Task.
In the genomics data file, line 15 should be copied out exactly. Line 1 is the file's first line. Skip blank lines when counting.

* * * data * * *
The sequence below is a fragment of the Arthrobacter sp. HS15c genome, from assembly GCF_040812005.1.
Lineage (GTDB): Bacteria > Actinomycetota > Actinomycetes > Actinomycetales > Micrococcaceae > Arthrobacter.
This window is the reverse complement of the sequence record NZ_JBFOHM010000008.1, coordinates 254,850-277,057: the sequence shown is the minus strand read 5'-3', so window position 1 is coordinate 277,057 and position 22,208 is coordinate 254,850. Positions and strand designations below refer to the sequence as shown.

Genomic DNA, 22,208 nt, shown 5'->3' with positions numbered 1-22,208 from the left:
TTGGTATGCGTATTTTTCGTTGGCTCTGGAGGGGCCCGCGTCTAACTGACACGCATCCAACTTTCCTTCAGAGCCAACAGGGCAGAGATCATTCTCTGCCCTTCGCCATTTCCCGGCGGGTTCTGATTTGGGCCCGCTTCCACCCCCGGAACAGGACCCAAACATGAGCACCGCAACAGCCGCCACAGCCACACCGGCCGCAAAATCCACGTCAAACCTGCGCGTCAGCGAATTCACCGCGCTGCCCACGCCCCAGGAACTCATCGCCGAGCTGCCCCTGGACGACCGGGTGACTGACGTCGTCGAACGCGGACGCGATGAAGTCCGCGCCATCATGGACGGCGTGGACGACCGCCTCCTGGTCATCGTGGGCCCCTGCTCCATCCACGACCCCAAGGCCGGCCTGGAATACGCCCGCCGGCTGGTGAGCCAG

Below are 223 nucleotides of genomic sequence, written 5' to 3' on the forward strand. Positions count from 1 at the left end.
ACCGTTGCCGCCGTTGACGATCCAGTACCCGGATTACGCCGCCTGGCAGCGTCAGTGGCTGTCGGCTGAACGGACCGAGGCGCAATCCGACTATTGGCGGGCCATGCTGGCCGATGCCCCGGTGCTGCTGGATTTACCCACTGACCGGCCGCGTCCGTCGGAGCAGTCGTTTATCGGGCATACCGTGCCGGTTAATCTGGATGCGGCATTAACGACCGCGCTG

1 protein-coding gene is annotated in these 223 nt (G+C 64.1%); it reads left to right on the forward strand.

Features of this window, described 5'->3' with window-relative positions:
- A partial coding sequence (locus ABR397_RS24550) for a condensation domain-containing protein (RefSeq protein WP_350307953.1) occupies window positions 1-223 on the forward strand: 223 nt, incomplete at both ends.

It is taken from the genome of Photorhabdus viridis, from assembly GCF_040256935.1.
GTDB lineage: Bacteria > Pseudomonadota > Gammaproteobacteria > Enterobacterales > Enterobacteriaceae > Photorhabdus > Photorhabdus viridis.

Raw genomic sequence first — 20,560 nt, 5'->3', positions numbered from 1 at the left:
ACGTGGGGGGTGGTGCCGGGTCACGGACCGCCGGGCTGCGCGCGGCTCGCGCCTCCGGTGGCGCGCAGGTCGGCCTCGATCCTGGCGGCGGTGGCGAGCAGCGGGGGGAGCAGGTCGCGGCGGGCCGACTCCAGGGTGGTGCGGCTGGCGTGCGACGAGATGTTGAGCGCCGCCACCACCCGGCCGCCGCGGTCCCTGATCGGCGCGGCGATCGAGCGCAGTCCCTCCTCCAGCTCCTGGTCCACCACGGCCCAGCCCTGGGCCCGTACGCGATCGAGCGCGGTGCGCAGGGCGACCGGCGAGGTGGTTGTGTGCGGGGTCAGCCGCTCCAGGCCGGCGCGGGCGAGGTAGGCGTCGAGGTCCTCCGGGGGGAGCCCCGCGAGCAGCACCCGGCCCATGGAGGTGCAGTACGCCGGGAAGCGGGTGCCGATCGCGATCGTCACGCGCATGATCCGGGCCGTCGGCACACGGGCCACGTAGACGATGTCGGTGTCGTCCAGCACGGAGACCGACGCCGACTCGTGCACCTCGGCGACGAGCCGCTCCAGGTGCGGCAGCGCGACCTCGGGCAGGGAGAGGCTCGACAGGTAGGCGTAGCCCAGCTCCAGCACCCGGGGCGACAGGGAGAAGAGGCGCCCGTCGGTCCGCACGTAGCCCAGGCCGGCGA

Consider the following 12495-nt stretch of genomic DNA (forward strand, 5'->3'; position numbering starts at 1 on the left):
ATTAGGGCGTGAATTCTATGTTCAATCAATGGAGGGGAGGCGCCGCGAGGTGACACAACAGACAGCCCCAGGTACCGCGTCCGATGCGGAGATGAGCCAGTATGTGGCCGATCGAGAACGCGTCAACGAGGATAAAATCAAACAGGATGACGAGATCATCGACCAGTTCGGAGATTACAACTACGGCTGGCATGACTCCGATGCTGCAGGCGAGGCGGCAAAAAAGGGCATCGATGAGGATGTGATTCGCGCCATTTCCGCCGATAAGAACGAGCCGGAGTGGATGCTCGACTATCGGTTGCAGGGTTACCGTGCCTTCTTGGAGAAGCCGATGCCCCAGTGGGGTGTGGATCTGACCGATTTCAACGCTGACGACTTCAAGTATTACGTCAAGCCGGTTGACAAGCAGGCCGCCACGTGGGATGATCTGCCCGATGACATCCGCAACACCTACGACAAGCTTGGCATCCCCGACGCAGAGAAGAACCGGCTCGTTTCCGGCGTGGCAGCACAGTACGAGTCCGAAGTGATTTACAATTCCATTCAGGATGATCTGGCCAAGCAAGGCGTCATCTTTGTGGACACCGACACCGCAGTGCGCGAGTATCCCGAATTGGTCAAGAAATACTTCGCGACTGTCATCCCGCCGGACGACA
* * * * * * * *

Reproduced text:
Consider the following 12495-nt stretch of genomic DNA (forward strand, 5'->3'; position numbering starts at 1 on the left):